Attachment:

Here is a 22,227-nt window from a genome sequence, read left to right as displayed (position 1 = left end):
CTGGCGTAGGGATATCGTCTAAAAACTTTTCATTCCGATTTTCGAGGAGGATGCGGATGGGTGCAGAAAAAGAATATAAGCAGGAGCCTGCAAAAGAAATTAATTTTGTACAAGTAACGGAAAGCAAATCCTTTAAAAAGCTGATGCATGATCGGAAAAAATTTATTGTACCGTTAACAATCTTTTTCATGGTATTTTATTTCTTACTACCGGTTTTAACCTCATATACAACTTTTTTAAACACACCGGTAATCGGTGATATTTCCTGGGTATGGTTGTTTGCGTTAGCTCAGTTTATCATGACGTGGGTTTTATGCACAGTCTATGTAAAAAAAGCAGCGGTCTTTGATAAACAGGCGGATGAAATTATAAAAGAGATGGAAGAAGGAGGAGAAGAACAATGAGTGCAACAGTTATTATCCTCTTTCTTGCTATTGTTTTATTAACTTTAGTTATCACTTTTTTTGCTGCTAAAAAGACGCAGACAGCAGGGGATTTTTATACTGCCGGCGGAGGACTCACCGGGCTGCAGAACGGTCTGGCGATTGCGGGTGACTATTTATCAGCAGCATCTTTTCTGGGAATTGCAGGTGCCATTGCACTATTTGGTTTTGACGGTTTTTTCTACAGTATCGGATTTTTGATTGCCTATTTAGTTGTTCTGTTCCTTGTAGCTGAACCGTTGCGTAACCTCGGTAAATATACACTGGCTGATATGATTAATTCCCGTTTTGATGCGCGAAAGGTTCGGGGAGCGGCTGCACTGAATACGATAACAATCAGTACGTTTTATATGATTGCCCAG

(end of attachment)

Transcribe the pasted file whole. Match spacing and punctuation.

Here is a 22,227-nt window from a genome sequence, read left to right as displayed (position 1 = left end):
CTGGCGTAGGGATATCGTCTAAAAACTTTTCATTCCGATTTTCGAGGAGGATGCGGATGGGTGCAGAAAAAGAATATAAGCAGGAGCCTGCAAAAGAAATTAATTTTGTACAAGTAACGGAAAGCAAATCCTTTAAAAAGCTGATGCATGATCGGAAAAAATTTATTGTACCGTTAACAATCTTTTTCATGGTATTTTATTTCTTACTACCGGTTTTAACCTCATATACAACTTTTTTAAACACACCGGTAATCGGTGATATTTCCTGGGTATGGTTGTTTGCGTTAGCTCAGTTTATCATGACGTGGGTTTTATGCACAGTCTATGTAAAAAAAGCAGCGGTCTTTGATAAACAGGCGGATGAAATTATAAAAGAGATGGAAGAAGGAGGAGAAGAACAATGAGTGCAACAGTTATTATCCTCTTTCTTGCTATTGTTTTATTAACTTTAGTTATCACTTTTTTTGCTGCTAAAAAGACGCAGACAGCAGGGGATTTTTATACTGCCGGCGGAGGACTCACCGGGCTGCAGAACGGTCTGGCGATTGCGGGTGACTATTTATCAGCAGCATCTTTTCTGGGAATTGCAGGTGCCATTGCACTATTTGGTTTTGACGGTTTTTTCTACAGTATCGGATTTTTGATTGCCTATTTAGTTGTTCTGTTCCTTGTAGCTGAACCGTTGCGTAACCTCGGTAAATATACACTGGCTGATATGATTAATTCCCGTTTTGATGCGCGAAAGGTTCGGGGAGCGGCTGCACTGAATACGATAACAATCAGTACGTTTTATATGATTGCCCAG